When considering bankruptcy and whether or not you can keep your house, it is important to understand your options. In addition to the exemption status you choose, another crucial decision you must make is what chapter to file under. We already discussed chapter 7 and how that might affect your living situation. But what about chapter 13 bankruptcy? What’s the difference? Can you file chapter 13 and keep your house?
There are a few key differences between chapter 7 and chapter 13 bankruptcy. Chapter 7 is a type of liquidation bankruptcy that wipes out the most possible unsecured debts without needing to establish a repayment plan. As we mentioned before, chapter 7 allows you to keep your home under a few conditions:
- You are up-to-date with your mortgage payments at the time you file
- Your state laws approve of the homestead exemption
- The exemption covers the full amount of equity
Chapter 13, on the other hand, is what is sometimes known as a wage earner’s plan. It allows a person with a regular income to develop a repayment plan to pay off all or part of their debts. The payment plan occurs over a period of three to five years.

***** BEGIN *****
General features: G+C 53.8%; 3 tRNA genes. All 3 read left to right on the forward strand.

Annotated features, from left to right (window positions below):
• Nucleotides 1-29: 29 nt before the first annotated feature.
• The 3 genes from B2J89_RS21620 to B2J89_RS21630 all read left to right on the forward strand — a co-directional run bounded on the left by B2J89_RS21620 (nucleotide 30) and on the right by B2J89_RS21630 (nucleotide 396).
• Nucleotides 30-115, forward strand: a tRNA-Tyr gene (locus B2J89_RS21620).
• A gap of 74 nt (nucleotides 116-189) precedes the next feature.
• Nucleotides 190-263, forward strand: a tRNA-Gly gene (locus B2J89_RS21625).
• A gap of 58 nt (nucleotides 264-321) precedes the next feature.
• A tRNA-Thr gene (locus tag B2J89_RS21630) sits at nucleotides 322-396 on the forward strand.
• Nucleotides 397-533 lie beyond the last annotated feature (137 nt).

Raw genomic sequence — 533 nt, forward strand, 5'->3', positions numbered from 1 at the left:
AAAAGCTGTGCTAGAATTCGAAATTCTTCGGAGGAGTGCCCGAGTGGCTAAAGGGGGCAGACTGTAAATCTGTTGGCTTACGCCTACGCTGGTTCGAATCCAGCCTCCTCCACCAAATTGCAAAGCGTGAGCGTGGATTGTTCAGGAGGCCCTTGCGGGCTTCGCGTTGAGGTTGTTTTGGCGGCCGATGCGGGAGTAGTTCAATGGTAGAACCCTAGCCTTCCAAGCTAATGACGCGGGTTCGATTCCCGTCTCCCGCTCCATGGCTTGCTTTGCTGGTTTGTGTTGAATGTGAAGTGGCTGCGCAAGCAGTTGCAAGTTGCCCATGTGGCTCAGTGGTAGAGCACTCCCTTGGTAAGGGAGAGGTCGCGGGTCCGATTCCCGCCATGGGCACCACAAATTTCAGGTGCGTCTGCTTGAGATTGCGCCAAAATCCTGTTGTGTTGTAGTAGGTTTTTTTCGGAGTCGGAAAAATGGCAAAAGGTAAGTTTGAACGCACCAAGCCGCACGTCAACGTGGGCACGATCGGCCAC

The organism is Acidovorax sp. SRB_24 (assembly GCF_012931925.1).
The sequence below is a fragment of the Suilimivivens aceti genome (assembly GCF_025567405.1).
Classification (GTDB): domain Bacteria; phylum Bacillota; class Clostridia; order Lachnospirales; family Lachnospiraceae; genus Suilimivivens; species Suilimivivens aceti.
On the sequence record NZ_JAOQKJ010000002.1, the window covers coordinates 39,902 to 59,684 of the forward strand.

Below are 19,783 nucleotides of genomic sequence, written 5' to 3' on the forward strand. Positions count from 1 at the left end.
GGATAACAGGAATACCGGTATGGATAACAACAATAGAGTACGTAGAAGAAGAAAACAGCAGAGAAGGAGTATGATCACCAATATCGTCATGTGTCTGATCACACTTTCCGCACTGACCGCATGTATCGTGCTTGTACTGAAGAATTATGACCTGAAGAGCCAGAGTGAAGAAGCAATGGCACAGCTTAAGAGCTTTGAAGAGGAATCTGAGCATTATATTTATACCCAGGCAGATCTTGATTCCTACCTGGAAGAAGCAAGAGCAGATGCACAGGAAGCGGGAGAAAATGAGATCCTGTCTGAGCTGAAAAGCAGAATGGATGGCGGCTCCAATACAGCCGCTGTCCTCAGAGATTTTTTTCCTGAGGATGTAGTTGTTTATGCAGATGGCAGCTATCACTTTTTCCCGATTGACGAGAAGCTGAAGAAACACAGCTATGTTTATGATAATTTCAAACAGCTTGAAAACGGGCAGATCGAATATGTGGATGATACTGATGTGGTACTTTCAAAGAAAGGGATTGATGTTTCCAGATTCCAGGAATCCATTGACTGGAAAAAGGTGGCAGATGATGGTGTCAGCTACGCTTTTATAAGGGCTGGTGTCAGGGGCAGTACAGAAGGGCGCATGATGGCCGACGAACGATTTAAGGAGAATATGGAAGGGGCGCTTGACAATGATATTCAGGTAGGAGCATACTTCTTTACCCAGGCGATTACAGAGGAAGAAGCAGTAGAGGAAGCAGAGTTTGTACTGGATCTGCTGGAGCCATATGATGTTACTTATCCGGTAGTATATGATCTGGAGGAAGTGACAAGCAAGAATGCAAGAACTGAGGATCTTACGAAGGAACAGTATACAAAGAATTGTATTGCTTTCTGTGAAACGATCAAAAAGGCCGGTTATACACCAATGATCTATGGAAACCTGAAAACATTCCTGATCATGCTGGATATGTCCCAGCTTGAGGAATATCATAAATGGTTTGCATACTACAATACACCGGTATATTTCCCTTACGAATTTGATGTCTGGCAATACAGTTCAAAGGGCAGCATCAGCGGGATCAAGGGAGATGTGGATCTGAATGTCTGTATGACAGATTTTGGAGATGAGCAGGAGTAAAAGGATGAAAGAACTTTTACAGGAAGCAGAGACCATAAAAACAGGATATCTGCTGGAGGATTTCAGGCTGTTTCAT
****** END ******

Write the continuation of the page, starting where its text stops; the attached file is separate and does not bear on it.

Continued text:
For chapter 13 bankruptcy in Kentucky, if you are able to reach an agreement with the courts for a repayment strategy, you will likely be able to save your home. This chapter allows you a grace period to catch up on any late mortgage payments. As long as you remain under chapter 13, your mortgage creditor cannot take any actions of foreclosure so long as you’re paying your planned payments on time.
Does bankruptcy ruin your credit?
While there are many benefits that come with filing bankruptcy, there are also some sacrifices that must be made. One of these is that a bankruptcy claim can leave a negative impact on your credit score. The amount of damage it does, though, depends on what your credit score looked like before you filed.